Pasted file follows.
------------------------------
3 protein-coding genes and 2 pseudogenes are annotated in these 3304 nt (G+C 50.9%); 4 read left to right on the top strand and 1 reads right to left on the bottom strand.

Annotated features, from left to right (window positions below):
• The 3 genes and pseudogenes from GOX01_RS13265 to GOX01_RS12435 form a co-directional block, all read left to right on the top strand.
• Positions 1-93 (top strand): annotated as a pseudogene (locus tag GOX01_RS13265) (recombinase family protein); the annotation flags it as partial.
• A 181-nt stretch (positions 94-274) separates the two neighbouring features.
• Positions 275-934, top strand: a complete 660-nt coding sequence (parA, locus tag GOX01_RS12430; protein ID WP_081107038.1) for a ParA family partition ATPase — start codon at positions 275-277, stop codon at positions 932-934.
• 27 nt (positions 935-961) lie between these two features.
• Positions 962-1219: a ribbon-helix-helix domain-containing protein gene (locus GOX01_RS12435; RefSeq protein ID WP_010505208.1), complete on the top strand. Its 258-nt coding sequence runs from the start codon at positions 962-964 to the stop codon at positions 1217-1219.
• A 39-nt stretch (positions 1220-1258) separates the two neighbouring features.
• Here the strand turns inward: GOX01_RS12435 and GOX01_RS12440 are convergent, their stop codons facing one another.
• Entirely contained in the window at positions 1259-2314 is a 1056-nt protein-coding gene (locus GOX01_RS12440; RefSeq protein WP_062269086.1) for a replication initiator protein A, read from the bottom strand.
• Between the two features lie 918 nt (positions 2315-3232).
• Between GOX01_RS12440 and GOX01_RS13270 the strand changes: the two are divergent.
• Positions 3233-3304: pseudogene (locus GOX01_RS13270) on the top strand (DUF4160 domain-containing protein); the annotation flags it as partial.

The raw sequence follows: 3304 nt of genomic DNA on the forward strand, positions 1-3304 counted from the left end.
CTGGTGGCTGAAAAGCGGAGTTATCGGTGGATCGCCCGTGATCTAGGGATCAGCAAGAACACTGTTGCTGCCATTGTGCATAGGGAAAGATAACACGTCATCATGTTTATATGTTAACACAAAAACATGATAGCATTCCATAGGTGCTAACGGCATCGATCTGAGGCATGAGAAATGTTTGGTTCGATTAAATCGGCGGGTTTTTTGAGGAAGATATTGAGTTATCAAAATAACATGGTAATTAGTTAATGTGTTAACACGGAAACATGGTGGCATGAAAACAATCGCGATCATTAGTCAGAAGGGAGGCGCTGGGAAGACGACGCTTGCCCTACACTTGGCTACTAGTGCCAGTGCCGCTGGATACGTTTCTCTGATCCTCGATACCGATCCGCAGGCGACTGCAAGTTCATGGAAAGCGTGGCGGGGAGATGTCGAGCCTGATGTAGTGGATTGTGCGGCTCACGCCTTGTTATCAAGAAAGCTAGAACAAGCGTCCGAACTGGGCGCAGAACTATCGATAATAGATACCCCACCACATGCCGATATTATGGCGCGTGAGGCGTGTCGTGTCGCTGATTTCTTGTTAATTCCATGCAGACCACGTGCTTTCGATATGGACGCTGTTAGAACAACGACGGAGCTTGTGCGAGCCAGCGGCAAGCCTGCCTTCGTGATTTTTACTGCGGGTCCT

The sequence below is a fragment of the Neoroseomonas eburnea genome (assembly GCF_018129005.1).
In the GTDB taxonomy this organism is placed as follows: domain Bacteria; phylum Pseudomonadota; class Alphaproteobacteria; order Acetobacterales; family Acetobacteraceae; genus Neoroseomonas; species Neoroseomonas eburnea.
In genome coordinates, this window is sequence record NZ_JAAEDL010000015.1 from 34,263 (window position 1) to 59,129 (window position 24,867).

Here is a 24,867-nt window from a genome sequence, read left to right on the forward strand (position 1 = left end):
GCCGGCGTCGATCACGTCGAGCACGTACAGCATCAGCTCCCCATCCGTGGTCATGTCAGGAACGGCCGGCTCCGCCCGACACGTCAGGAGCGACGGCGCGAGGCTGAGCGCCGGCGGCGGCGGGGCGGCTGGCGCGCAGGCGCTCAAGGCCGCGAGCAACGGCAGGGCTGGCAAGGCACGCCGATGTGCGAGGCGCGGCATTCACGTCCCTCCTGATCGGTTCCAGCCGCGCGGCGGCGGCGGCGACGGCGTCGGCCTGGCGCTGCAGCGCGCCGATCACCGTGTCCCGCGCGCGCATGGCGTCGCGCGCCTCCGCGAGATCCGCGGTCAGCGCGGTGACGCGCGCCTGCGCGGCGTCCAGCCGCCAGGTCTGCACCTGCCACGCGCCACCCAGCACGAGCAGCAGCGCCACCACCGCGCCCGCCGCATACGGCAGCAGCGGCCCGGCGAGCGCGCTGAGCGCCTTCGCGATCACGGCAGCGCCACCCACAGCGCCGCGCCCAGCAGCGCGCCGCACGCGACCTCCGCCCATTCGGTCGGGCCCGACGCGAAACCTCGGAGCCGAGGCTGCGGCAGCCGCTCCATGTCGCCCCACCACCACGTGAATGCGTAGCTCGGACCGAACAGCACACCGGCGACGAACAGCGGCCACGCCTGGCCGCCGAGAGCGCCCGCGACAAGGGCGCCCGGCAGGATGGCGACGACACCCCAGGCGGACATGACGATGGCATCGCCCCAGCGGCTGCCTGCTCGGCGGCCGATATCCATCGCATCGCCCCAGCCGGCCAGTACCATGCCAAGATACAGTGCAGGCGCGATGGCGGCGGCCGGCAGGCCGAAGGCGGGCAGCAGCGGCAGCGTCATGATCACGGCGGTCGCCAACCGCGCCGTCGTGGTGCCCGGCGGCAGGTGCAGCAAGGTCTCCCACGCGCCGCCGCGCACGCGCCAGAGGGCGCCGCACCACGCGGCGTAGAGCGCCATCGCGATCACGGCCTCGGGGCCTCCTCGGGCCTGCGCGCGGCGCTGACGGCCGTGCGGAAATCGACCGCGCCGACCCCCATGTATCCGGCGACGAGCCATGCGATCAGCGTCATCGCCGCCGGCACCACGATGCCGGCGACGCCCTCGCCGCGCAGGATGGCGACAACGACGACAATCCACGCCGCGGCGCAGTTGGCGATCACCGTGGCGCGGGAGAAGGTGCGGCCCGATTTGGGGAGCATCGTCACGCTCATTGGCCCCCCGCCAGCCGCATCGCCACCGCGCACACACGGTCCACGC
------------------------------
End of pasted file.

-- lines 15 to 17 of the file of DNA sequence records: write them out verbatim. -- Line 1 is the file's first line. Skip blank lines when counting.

The raw sequence follows: 3304 nt of genomic DNA on the forward strand, positions 1-3304 counted from the left end.
CTGGTGGCTGAAAAGCGGAGTTATCGGTGGATCGCCCGTGATCTAGGGATCAGCAAGAACACTGTTGCTGCCATTGTGCATAGGGAAAGATAACACGTCATCATGTTTATATGTTAACACAAAAACATGATAGCATTCCATAGGTGCTAACGGCATCGATCTGAGGCATGAGAAATGTTTGGTTCGATTAAATCGGCGGGTTTTTTGAGGAAGATATTGAGTTATCAAAATAACATGGTAATTAGTTAATGTGTTAACACGGAAACATGGTGGCATGAAAACAATCGCGATCATTAGTCAGAAGGGAGGCGCTGGGAAGACGACGCTTGCCCTACACTTGGCTACTAGTGCCAGTGCCGCTGGATACGTTTCTCTGATCCTCGATACCGATCCGCAGGCGACTGCAAGTTCATGGAAAGCGTGGCGGGGAGATGTCGAGCCTGATGTAGTGGATTGTGCGGCTCACGCCTTGTTATCAAGAAAGCTAGAACAAGCGTCCGAACTGGGCGCAGAACTATCGATAATAGATACCCCACCACATGCCGATATTATGGCGCGTGAGGCGTGTCGTGTCGCTGATTTCTTGTTAATTCCATGCAGACCACGTGCTTTCGATATGGACGCTGTTAGAACAACGACGGAGCTTGTGCGAGCCAGCGGCAAGCCTGCCTTCGTGATTTTTACTGCGGGTCCT

The sequence below is a fragment of the Neoroseomonas eburnea genome (assembly GCF_018129005.1).